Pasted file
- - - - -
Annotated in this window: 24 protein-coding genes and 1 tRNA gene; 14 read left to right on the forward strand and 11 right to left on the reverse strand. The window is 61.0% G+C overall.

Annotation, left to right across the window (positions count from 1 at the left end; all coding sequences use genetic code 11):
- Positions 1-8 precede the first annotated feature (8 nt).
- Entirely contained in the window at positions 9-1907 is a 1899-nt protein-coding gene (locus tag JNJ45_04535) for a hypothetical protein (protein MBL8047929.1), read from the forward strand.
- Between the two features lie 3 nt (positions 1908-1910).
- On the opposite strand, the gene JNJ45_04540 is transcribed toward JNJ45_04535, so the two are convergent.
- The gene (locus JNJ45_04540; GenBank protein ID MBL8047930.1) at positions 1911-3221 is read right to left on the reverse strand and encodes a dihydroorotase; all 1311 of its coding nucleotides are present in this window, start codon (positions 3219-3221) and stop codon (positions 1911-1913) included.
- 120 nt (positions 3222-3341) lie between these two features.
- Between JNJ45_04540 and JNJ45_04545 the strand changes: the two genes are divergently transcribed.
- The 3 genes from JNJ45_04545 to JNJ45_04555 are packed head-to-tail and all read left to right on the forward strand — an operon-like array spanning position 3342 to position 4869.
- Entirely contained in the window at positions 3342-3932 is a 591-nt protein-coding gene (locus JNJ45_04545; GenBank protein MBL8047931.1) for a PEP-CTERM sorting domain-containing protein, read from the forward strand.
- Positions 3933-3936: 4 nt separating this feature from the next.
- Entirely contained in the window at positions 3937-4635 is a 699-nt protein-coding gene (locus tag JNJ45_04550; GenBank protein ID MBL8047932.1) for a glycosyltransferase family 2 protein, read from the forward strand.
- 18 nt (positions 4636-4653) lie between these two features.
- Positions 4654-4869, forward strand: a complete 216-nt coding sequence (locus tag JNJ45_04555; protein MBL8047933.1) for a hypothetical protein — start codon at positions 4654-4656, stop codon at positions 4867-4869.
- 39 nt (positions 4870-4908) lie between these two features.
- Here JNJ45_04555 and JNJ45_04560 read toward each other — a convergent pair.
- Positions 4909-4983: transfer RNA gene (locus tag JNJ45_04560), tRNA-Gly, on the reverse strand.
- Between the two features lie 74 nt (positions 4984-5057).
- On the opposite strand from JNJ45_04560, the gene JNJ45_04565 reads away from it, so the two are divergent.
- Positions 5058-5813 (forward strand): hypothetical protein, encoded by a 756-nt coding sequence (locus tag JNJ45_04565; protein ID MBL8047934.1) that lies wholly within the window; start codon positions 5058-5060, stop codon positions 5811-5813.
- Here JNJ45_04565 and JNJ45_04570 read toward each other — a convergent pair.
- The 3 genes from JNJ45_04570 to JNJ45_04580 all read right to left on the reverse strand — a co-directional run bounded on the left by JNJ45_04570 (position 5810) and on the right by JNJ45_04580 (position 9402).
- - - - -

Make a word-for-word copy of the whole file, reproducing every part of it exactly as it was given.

Annotated in this window: 24 protein-coding genes and 1 tRNA gene; 14 read left to right on the forward strand and 11 right to left on the reverse strand. The window is 61.0% G+C overall.

Annotation, left to right across the window (positions count from 1 at the left end; all coding sequences use genetic code 11):
- Positions 1-8 precede the first annotated feature (8 nt).
- Entirely contained in the window at positions 9-1907 is a 1899-nt protein-coding gene (locus tag JNJ45_04535) for a hypothetical protein (protein MBL8047929.1), read from the forward strand.
- Between the two features lie 3 nt (positions 1908-1910).
- On the opposite strand, the gene JNJ45_04540 is transcribed toward JNJ45_04535, so the two are convergent.
- The gene (locus JNJ45_04540; GenBank protein ID MBL8047930.1) at positions 1911-3221 is read right to left on the reverse strand and encodes a dihydroorotase; all 1311 of its coding nucleotides are present in this window, start codon (positions 3219-3221) and stop codon (positions 1911-1913) included.
- 120 nt (positions 3222-3341) lie between these two features.
- Between JNJ45_04540 and JNJ45_04545 the strand changes: the two genes are divergently transcribed.
- The 3 genes from JNJ45_04545 to JNJ45_04555 are packed head-to-tail and all read left to right on the forward strand — an operon-like array spanning position 3342 to position 4869.
- Entirely contained in the window at positions 3342-3932 is a 591-nt protein-coding gene (locus JNJ45_04545; GenBank protein MBL8047931.1) for a PEP-CTERM sorting domain-containing protein, read from the forward strand.
- Positions 3933-3936: 4 nt separating this feature from the next.
- Entirely contained in the window at positions 3937-4635 is a 699-nt protein-coding gene (locus tag JNJ45_04550; GenBank protein ID MBL8047932.1) for a glycosyltransferase family 2 protein, read from the forward strand.
- 18 nt (positions 4636-4653) lie between these two features.
- Positions 4654-4869, forward strand: a complete 216-nt coding sequence (locus tag JNJ45_04555; protein MBL8047933.1) for a hypothetical protein — start codon at positions 4654-4656, stop codon at positions 4867-4869.
- 39 nt (positions 4870-4908) lie between these two features.
- Here JNJ45_04555 and JNJ45_04560 read toward each other — a convergent pair.
- Positions 4909-4983: transfer RNA gene (locus tag JNJ45_04560), tRNA-Gly, on the reverse strand.
- Between the two features lie 74 nt (positions 4984-5057).
- On the opposite strand from JNJ45_04560, the gene JNJ45_04565 reads away from it, so the two are divergent.
- Positions 5058-5813 (forward strand): hypothetical protein, encoded by a 756-nt coding sequence (locus tag JNJ45_04565; protein ID MBL8047934.1) that lies wholly within the window; start codon positions 5058-5060, stop codon positions 5811-5813.
- Here JNJ45_04565 and JNJ45_04570 read toward each other — a convergent pair.
- The 3 genes from JNJ45_04570 to JNJ45_04580 all read right to left on the reverse strand — a co-directional run bounded on the left by JNJ45_04570 (position 5810) and on the right by JNJ45_04580 (position 9402).